May 16, 2013 § Leave a comment
Our building had a rooftop garden where, during nicer weather, many took their lunch or bronzed those portions of their hide left exposed by summertime fashion. Levi used the area in all weather as a sanctuary from his hectic duties and tormentors. Because of his calm demeanor, I sometimes pictured him sitting cross-legged amid the potted plants, meditating and practicing deep-breathing exercises to find an inner peace. In reality, he used these brief respites to release the anger and frustration that accumulated with each phone call or capricious agenda from Ms. Hooper. I imagined a clever mechanism of behavior-regulating valves rigged up to Levi’s innards by a pipe-fitters union working on behalf of some cosmic anger management organization.
As we emerged into the muted, gray afternoon, Levi twisted the first valve, which let loose an explosive tirade.
“It says right there on all those laminated placards from the State Board of Employment in the kitchenette that I don’t have to take this shit!”
I was only able to make out a sentence or two before it turned into an incomprehensible rant akin to a sermon preached by a homeless person in a deep state of agitated passion.
Working in tandem was a sort of intake valve. This he used to pull the fragrant smoke from his special cigarette deep into his lungs where a spicy cloud remained for longer than I thought humanly possible. Little wisps of smoke would trickle out through tightly clenched teeth while his lips mouthed the syllables of the unbroken anathema, his voice no more than a choked, wheezy buzz. A long suspiration carried his final incoherent rambling mixed with a ghost-colored plume of effluvial exhaust to join the metropolitan smog.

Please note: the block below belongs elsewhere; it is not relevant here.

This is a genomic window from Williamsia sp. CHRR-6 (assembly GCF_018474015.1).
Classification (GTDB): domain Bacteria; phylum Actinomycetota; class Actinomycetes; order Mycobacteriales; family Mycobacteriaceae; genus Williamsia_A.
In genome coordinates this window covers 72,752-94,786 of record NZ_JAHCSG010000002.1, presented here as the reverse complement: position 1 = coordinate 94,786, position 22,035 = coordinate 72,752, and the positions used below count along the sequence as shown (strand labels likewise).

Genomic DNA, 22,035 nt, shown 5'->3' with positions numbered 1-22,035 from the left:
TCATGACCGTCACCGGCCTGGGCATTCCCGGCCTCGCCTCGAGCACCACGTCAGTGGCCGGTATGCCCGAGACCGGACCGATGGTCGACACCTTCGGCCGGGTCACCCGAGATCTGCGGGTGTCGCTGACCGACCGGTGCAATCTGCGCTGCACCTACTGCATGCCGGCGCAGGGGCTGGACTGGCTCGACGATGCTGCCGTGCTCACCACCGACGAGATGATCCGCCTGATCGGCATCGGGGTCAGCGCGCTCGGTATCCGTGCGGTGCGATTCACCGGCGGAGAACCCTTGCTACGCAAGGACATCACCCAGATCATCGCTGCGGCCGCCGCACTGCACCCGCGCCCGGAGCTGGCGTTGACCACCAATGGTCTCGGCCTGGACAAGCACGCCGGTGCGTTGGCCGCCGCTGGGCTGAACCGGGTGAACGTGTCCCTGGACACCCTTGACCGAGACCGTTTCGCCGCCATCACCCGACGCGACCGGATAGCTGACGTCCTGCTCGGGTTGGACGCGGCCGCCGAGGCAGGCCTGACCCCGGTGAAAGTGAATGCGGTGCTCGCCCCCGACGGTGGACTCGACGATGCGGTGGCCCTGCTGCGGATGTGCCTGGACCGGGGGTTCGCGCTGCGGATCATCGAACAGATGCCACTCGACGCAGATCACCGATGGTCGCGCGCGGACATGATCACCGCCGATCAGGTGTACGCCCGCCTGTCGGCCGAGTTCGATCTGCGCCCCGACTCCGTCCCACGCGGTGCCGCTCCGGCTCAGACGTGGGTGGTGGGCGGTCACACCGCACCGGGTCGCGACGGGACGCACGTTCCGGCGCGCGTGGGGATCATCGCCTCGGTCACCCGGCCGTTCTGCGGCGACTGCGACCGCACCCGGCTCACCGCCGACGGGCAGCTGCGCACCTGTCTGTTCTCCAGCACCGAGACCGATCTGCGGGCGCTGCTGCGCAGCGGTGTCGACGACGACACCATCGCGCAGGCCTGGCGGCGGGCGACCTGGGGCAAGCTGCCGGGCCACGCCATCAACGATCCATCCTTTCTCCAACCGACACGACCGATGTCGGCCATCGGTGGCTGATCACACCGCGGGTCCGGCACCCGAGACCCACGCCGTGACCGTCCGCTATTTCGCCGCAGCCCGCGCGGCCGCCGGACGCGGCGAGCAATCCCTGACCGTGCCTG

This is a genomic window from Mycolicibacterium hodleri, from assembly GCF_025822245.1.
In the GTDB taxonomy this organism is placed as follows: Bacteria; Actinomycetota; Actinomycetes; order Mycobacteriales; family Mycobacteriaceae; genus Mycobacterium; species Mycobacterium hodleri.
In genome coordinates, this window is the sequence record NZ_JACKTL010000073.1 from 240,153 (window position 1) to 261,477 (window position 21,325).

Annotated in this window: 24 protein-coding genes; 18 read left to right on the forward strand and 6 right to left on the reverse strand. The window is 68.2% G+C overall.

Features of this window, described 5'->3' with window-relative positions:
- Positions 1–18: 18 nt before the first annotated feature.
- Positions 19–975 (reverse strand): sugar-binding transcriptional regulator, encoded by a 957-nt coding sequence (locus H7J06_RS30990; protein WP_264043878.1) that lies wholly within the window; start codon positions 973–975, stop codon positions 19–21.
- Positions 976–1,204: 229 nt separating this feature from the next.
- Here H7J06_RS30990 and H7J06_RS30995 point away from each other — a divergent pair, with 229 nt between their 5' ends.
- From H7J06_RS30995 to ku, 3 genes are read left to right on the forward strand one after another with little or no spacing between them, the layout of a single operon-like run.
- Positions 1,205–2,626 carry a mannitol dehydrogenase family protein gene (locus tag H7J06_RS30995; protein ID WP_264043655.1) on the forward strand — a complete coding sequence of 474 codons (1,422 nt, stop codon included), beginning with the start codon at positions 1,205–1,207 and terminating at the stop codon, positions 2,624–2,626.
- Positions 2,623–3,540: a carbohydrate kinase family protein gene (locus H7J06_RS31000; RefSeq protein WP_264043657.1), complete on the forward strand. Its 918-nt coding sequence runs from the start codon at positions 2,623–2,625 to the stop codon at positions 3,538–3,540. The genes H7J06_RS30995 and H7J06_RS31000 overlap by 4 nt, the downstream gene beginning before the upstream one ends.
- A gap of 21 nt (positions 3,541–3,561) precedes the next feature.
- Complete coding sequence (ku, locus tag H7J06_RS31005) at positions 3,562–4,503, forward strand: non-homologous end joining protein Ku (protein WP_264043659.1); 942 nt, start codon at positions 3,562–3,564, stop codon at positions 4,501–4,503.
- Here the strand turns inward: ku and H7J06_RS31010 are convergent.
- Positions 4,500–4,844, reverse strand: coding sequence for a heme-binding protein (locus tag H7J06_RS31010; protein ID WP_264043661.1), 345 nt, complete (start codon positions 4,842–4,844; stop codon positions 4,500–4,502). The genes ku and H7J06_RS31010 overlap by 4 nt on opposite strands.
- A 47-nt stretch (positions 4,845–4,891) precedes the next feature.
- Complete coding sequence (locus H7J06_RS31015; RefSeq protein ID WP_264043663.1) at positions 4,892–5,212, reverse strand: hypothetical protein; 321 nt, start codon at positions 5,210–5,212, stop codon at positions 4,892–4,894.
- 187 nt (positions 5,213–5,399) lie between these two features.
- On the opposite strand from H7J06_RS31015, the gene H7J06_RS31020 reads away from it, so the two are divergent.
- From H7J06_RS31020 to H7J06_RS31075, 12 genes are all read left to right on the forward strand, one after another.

Levi offered the cigarette to me. It was rolled by the nimble fingers of an expert, using a blend of tobacco and hashish. A delicate tendril of smoke curled from the ashen tip and I placed the moist end to my lips and took a drag. I began to cough almost immediately, while I struggled to keep from wasting our receptionist’s precious anodyne.
Whatever his system was, it had restored Levi’s calm composure and my spasms had helped return his convivial smile. I passed the smoldering narcotic back and took a cleansing breath.
“Did I ever tell you about my piss test?” I asked.
“I don’t believe we’ve had this conversation.”
Employment here was contingent on the successful completion of a drug screen and background check. I presumed that we had all been subjected to the same humiliating experience of reporting to a diagnostics lab and supplying a technician in scrubs and tacky jewelry with a fresh urine sample, although I found it difficult to understand how our Human Resources department had received a clean report for a candidate by the name of Leviticus Johnson.